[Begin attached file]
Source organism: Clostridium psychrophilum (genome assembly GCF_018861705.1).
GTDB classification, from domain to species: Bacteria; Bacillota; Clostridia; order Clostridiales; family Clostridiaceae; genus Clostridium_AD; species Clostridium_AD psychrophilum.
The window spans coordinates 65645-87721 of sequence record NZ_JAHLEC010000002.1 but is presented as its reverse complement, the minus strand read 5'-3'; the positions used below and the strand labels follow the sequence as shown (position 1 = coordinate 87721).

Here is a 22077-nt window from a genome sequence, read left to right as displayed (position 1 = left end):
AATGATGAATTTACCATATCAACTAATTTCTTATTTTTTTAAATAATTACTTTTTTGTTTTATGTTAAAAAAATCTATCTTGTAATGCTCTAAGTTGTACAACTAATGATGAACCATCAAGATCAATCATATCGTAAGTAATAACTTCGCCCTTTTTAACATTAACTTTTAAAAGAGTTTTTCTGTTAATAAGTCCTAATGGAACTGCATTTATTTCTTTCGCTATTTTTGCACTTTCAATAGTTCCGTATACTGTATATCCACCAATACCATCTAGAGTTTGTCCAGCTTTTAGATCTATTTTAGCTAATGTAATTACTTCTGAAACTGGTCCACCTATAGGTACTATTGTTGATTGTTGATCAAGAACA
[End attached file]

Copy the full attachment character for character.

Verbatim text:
Source organism: Clostridium psychrophilum (genome assembly GCF_018861705.1).
GTDB classification, from domain to species: Bacteria; Bacillota; Clostridia; order Clostridiales; family Clostridiaceae; genus Clostridium_AD; species Clostridium_AD psychrophilum.
The window spans coordinates 65645-87721 of sequence record NZ_JAHLEC010000002.1 but is presented as its reverse complement, the minus strand read 5'-3'; the positions used below and the strand labels follow the sequence as shown (position 1 = coordinate 87721).

Here is a 22077-nt window from a genome sequence, read left to right as displayed (position 1 = left end):
AATGATGAATTTACCATATCAACTAATTTCTTATTTTTTTAAATAATTACTTTTTTGTTTTATGTTAAAAAAATCTATCTTGTAATGCTCTAAGTTGTACAACTAATGATGAACCATCAAGATCAATCATATCGTAAGTAATAACTTCGCCCTTTTTAACATTAACTTTTAAAAGAGTTTTTCTGTTAATAAGTCCTAATGGAACTGCATTTATTTCTTTCGCTATTTTTGCACTTTCAATAGTTCCGTATACTGTATATCCACCAATACCATCTAGAGTTTGTCCAGCTTTTAGATCTATTTTAGCTAATGTAATTACTTCTGAAACTGGTCCACCTATAGGTACTATTGTTGATTGTTGATCAAGAACA